An anonymous reader writes: It looks like iPhone users are not immune to the types of data leaks recently discovered on the Android platform. Researchers looked at the top free applications available from the App Store and discovered that "68% of these applications were transmitting UDIDs to servers under the application vendor’s control each time the application is launched." The iPhone's Unique Device ID, or UDID, cannot be changed, nor can it's transmission be disabled by the user. The full paper is here.

Submission + - Duke Nukem: Forever To Appear At Mana Bar (

An anonymous reader writes: On October 16th, Duke Nukem: Forever will make an appearance at the Mana Bar in Brisbane, Australia. From the article:
"We all know co-founder Yug has a little black box full of pictures of developers on their drunken adventures at the bar for future leverage and blackmail. But more likely this is the last stop of Pitchford's tour after travelling Europe, ending with Brisbane's EB vendor show, to show that, yes, this game does indeed exist."

Open Source

Submission + - SugarCRM Users Required to Pay for Key Features (

storagedude writes: SugarCRM continues its trend of making users of its open source customer relationship management (CRM) software pay for enterprise editions if they want user-friendly features, many of which are critical for serious business users. Want easy-to-use developer tools and user interfaces? That'll cost you. Want native mobile apps for your iPhone or Blackberry? Ka-ching. Sales forecasting and reporting? Open your wallets. Makes you wonder if there's anything useful in the community edition.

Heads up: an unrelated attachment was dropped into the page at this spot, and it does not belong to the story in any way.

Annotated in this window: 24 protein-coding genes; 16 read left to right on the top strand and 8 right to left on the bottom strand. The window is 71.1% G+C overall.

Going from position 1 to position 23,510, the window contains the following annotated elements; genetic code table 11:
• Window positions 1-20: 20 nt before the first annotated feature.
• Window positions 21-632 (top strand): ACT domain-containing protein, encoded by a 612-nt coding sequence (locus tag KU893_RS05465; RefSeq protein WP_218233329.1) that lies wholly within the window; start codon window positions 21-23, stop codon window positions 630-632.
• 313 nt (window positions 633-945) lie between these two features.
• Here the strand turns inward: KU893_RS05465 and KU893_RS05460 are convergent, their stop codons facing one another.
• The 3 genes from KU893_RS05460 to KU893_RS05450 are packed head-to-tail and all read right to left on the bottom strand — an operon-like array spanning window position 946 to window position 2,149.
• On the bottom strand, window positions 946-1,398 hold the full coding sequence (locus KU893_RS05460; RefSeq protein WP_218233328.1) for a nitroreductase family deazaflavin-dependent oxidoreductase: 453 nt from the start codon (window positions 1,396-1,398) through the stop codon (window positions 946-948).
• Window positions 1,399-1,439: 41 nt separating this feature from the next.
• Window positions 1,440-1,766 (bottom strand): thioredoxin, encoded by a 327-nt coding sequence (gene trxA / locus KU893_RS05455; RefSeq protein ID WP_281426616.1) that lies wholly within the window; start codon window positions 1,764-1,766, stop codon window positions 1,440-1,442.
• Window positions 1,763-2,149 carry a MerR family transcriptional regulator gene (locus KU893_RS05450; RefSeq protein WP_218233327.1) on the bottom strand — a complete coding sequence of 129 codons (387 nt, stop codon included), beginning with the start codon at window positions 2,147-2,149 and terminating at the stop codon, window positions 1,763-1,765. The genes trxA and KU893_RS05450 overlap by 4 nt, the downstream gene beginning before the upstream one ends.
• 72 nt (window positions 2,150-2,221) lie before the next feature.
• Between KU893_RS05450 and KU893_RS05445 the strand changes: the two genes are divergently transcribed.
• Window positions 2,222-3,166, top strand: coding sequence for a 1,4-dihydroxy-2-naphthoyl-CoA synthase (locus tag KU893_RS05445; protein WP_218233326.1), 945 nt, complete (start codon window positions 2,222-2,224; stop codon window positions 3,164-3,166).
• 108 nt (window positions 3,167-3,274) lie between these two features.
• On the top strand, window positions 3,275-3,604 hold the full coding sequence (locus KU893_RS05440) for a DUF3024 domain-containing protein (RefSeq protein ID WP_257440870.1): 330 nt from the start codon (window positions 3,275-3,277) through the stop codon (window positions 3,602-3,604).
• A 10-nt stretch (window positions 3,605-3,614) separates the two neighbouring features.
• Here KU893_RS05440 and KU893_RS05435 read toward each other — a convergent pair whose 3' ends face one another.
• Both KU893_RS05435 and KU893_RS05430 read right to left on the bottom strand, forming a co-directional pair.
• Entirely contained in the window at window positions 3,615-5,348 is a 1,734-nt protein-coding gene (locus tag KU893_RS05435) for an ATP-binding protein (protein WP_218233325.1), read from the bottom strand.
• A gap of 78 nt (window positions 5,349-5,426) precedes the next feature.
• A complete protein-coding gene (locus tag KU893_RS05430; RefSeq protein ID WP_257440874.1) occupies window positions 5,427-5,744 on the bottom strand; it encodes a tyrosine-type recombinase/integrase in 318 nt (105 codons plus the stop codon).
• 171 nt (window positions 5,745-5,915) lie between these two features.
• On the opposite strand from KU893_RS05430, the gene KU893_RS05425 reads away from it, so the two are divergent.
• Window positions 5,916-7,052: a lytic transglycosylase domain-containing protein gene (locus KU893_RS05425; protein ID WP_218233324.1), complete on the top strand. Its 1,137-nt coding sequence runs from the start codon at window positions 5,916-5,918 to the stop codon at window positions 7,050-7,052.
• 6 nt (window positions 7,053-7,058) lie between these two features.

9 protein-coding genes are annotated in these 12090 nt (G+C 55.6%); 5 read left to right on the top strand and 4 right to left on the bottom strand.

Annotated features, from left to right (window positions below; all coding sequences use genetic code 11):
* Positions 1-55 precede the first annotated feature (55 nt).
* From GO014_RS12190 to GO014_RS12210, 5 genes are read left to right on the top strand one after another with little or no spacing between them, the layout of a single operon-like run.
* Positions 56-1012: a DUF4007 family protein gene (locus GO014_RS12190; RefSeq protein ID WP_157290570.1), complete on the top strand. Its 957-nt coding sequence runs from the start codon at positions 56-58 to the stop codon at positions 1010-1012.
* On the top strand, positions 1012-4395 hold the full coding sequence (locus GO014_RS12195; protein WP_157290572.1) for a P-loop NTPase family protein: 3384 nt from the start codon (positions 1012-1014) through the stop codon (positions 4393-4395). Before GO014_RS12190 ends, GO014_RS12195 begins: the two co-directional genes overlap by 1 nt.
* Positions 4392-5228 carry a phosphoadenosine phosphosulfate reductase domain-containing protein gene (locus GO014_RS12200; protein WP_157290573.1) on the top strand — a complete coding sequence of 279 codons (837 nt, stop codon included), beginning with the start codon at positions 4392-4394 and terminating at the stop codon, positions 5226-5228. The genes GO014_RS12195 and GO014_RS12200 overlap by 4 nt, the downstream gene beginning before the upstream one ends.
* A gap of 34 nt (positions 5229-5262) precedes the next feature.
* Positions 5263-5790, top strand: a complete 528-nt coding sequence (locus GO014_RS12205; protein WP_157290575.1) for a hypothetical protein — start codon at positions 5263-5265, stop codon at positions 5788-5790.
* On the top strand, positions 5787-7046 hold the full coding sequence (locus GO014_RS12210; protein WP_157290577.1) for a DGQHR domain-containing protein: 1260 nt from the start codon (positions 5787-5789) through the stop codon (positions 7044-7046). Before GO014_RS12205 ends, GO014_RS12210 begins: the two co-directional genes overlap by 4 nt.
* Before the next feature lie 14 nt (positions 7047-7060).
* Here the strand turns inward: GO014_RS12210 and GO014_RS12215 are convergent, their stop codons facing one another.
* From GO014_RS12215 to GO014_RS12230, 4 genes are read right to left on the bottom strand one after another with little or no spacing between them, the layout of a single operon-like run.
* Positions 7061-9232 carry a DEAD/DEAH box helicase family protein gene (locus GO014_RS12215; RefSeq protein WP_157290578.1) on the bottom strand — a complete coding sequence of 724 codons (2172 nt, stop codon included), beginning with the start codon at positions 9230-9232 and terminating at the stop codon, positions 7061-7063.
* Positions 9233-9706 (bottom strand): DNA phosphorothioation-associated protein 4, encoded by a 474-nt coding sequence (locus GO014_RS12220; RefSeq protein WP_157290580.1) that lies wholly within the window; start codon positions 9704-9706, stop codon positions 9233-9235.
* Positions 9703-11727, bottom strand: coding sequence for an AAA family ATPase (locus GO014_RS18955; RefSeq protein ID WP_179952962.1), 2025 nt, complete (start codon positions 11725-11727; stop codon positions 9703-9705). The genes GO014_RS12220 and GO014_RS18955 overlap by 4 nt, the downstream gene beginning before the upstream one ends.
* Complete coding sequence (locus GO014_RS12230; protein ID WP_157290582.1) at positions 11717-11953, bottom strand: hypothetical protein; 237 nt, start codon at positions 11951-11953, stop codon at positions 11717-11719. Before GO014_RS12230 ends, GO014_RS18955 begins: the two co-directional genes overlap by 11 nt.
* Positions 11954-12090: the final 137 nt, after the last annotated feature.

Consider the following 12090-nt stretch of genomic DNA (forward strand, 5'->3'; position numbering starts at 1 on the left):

Submission + - Amazon building its own Android App Market? (

Thinkcloud writes: Speculation abounds that Amazon is planning their own storefront for selling Android apps, one in which they, not the developers, will set the price and decide which apps to feature (and which apps to exclude from the store all together). It's a shrewd move and smart strategy for Amazon, though its impact on app sellers is less certain.

Submission + - Wii 2 to use Marvell Quad-Core ARM Processor? (

Blacklaw writes: Comments made by Marvell's Jack Kang at the Mobilize 2010 conference suggest that his company's latest quad-core chips may form the heart of the next-generation Wii 2.